Yes, we do have a method to our madness. I have been promising to write about Hormonal Training for a few months now because it seems like there is a lack of continuity between what is in my head and what happens in the gym. Hormonal Training is a system we are developing to make it clear to both athletes and coaches that everything (e.g. the programing, the nutrition program, the way we coach, the coaches we hire, etc.) we do at the gym is geared towards making hormonal changes for our athletes because it is those hormonal changes that actually drive the majority of physical and mental improvements we seek when we exercise. It took me a long time to figure this out but instead of trying to debunk some of the myths in strength and conditioning like “a calorie is a calorie,” “no pain, no gain,” “lifting heavier makes you stronger,” “I need more cardio to lose weight” it is much easier to develop a system of training that offers a better solution.
What we are trying to name by using the phrase Hormonal Training, which I blatantly stole, fair and square, from Rob Faigen, author of Natural Hormonal Enhancement and Hormonally Intelligent Exercise, is to identify the way we practice and coach strength and conditioning at MDSoF so that it is consistent with our experience, scientific research, the clinical practice of our medical advisory board and best practices in the strength and conditioning industry. While hormones may be the furthest thing from your mind when you enter the gym, we hope that training with hormones in mind, that is, by understanding that stimuli and the hormonal adaptations that your body makes to those stimuli, when you exercise will actually help you stay focussed on what is important to do in the gym that day to keep progressing. The sets, reps, exercises, weights (i.e. the programming) are one component of being successful with any strength and conditioning program but those details are part of a larger context that we want everyone associated with MDSoF to understand and, most importantly, practice on a daily basis.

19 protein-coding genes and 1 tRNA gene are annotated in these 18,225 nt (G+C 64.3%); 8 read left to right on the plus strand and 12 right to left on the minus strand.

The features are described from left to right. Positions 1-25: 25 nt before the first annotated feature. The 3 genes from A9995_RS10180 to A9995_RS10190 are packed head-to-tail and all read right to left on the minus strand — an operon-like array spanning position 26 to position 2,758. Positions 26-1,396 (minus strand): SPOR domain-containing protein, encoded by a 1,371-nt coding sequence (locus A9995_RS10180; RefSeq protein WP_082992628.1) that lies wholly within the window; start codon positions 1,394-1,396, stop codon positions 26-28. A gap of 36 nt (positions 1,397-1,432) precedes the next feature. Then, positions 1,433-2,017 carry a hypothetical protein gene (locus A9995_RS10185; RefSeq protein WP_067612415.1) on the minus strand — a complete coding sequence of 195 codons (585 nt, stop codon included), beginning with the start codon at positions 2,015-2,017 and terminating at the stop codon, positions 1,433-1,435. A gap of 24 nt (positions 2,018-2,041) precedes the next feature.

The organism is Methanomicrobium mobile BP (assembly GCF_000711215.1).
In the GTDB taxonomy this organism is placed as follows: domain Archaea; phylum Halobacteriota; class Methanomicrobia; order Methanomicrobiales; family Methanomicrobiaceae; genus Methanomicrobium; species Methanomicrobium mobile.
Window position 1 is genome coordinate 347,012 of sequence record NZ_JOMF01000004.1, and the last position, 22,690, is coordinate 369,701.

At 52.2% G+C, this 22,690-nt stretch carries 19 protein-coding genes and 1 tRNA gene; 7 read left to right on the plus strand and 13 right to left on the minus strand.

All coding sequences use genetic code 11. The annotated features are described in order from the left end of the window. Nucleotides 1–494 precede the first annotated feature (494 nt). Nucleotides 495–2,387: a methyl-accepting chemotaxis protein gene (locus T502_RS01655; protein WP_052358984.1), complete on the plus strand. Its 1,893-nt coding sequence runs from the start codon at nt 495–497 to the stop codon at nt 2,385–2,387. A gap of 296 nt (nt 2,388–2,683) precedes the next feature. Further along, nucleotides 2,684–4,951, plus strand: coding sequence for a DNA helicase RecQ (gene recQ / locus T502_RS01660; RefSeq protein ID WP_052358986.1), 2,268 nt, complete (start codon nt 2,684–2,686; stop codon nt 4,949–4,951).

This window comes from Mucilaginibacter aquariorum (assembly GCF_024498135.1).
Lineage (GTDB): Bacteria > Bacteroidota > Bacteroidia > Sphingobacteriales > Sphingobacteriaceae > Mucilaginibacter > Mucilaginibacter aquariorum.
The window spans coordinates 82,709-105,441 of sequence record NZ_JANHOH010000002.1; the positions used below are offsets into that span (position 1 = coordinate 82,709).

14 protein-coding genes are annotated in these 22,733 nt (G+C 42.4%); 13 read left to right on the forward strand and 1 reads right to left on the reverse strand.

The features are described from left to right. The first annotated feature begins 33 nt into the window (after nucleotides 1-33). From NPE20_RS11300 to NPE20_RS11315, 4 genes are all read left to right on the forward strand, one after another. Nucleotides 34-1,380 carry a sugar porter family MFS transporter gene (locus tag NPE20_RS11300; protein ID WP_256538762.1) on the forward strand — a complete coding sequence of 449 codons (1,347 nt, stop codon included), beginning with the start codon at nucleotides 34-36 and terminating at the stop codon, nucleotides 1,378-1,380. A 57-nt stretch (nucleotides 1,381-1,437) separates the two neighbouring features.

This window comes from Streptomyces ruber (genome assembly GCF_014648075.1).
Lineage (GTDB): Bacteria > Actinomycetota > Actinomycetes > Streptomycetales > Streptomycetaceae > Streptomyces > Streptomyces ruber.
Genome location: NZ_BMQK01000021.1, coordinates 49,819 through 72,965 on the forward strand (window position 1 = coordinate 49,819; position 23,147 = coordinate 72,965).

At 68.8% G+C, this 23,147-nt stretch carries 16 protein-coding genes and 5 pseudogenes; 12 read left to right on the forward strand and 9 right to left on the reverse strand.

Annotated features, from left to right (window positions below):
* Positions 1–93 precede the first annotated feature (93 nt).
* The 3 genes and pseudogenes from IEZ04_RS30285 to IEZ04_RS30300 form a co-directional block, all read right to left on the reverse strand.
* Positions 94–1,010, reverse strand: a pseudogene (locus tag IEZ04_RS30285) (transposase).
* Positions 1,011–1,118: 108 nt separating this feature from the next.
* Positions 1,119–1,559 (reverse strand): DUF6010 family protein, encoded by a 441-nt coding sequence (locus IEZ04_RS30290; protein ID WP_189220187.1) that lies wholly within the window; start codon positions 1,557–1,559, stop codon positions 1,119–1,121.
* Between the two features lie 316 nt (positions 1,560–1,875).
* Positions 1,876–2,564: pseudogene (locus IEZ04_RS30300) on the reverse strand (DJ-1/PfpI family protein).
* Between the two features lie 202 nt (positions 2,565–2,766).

The principles that drive the Hormonal System of Training are:
1) It is the aggregate of your choices over time not each individual choice.
2) It’s all about the set-up.
3) Address the symptom but fix the cause.
4) Asking the right question is much harder than getting the right answer.
We’ve been up at 30,000 ft for a while so let’s bring it down to the runway and talk about some scenarios that make the principles of our training system useful.
- How much should I lift today? We often get many different flavors of this question, especially on Max Effort days. Lifting more doesn’t necessarily mean you are stronger. Lifting heavy is a great test of strength but testing strength is not the same as training strength. It is often hard to know how much to lift until you ask “If hormones tell my muscles to grow, what is the hormonal impact of lifting more weight.” In my opinion, there is less hormonal effect and more impact on the central nervous system. The outcome from a max effort day is to see where we are and to gain some experience lifting something heavy. If you want to do something to get stronger, do an extra set of 5 or 3 in the weeks previous to the max effort day, don’t go up that extra 5 KG and a ME day, round your back and lift in a crappy position. In the coming weeks, I will post some interesting research supporting this opinion. In the mean time, back off on the weight, make sure you do the movement correctly, then record it.